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Wednesday, 10 June 2015 01:19

Divisional Patent Applications in Costa Rica

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For several years, it was a common practice to file divisional applications filing the same set of claims as the ones in the parent application. Said practice allows the applicant not only to amend the claims of the divisional application in a later moment, but also to be already aware of the outcome of the parent application.  

The Costa Rican PTO did not object said practice in the past, but is now enforcing a policy in which a divisional application is accepted only if a problem of unity of invention arises. The PTO will determine if there is a problem of unity of invention, in which case the divisional application will be accepted for prosecution.  

Therefore, there have been several rejections in the past months due to the enforcement of said policy. The legal basis of the policy is not clear and can be interpreted as a restriction to a legal prerogative of the applicant to modify or divide the application. Nevertheless, there have been no judicial claims against the policy so far and we do not foresee a change in the near future. 


Evidence in Support of Well-Known Trademarks    

As previously discussed in our bulletin, Under Costa Rican Law well-known trademarks are granted a special status that provides an enhanced protection, greater than an ordinary trademark, which gives them the advantage of having extraordinary measures to fight infringement. This special classification is granted by the correspondent authority, in this case the Costa Rican Patent and Trademark Office (CRPTO), as well as the Administrative and Judicial Courts, after considering the requirements set forth in the Law.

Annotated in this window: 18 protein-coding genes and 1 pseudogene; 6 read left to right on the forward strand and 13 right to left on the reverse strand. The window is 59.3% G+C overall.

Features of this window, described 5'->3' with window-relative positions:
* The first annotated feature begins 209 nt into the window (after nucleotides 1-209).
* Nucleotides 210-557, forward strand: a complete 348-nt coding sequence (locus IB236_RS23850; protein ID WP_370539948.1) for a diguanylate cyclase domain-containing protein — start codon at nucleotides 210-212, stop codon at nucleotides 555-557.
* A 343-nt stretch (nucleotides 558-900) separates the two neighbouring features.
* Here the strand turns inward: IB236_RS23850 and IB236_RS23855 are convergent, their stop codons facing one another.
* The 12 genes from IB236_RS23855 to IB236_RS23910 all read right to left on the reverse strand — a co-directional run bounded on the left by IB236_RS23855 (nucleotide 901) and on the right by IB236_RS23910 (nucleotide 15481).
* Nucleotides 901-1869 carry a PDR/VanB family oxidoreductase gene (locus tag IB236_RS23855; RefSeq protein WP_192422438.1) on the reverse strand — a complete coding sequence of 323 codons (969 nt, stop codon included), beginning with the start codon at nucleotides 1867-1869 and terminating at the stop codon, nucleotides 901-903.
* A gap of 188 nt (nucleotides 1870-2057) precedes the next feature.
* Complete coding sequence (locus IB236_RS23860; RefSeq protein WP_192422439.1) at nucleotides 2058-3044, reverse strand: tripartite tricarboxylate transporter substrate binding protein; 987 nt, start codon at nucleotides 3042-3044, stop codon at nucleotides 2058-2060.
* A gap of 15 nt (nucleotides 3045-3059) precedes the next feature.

In a recent decision, the Costa Rican Patent Office (CRPTO) ratified that a well-known status of a trademark cannot derive only from the knowledge that the public have of these marks. The CRPTO also indicates that the notoriety of a trademark is not determined only by a statement made by the owner; such statement of notoriety must be supported by evidence.  

In this regard, a Trademark owner has the opportunity to prove the notoriety of a trademark during trademark litigation, even at the level of opposition proceedings. The owner must produce evidence demonstrating that his trademark is well- known in the market. Once incorporated to the file, all items of evidence will be evaluated by the examiner.  

In this regard, a good attorney - client communication and a specific strategy are key in the process of preparing and submitting the evidence in a suitable way and in a timely manner. Some of the items may even be subject to extra formality requirements, like legalization of documents. All these considerations may determine a favorable outcome in case of trademark infringement.     

In Our Firm  

Partner Luis D. Castro Attending AIPLA IP Practice in Latin America Committee   

Last week our Partner Luis Diego Castro, as member of the Intellectual Property Practice in Latin America Committee of the American Intellectual Property Law Association (AIPLA), attended a visit to Chile and Argentina.  

Each year, the IP Practice in Latin America Committee travels to Latin America to get first hand exposure to the international IP laws and network with professionals from the region.  

In this opportunity, the visit to Chile and Argentina resulted in very productive meetings with leading IP organizations, like the IP Office of Foreign Affairs Department of Chile, the Chilean Federation of Industry, the Chilean Patent and Trademark Office, the Board of the Argentine Association of Industrial Property Agents, and the Argentinian Patent and Trademarks Office.  

The meetings took place from August 17 to 19 in Santiago, and August 20 to 22 in Argentina.